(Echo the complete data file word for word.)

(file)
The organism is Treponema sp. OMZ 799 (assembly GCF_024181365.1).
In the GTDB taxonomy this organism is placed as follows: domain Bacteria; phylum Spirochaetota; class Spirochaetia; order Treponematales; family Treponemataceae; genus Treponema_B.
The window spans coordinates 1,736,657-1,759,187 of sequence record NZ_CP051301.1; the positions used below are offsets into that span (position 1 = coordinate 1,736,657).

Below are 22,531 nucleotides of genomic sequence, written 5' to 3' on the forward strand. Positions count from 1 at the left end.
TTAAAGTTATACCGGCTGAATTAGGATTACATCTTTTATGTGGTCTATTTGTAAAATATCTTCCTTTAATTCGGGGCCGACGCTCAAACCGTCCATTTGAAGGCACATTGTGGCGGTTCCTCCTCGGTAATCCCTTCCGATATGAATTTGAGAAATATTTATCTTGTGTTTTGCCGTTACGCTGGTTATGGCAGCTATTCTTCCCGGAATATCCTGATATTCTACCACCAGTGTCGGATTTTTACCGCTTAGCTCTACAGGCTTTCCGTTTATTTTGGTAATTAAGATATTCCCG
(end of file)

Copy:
The organism is Treponema sp. OMZ 799 (assembly GCF_024181365.1).
In the GTDB taxonomy this organism is placed as follows: domain Bacteria; phylum Spirochaetota; class Spirochaetia; order Treponematales; family Treponemataceae; genus Treponema_B.
The window spans coordinates 1,736,657-1,759,187 of sequence record NZ_CP051301.1; the positions used below are offsets into that span (position 1 = coordinate 1,736,657).

Below are 22,531 nucleotides of genomic sequence, written 5' to 3' on the forward strand. Positions count from 1 at the left end.
TTAAAGTTATACCGGCTGAATTAGGATTACATCTTTTATGTGGTCTATTTGTAAAATATCTTCCTTTAATTCGGGGCCGACGCTCAAACCGTCCATTTGAAGGCACATTGTGGCGGTTCCTCCTCGGTAATCCCTTCCGATATGAATTTGAGAAATATTTATCTTGTGTTTTGCCGTTACGCTGGTTATGGCAGCTATTCTTCCCGGAATATCCTGATATTCTACCACCAGTGTCGGATTTTTACCGCTTAGCTCTACAGGCTTTCCGTTTATTTTGGTAATTAAGATATTCCCG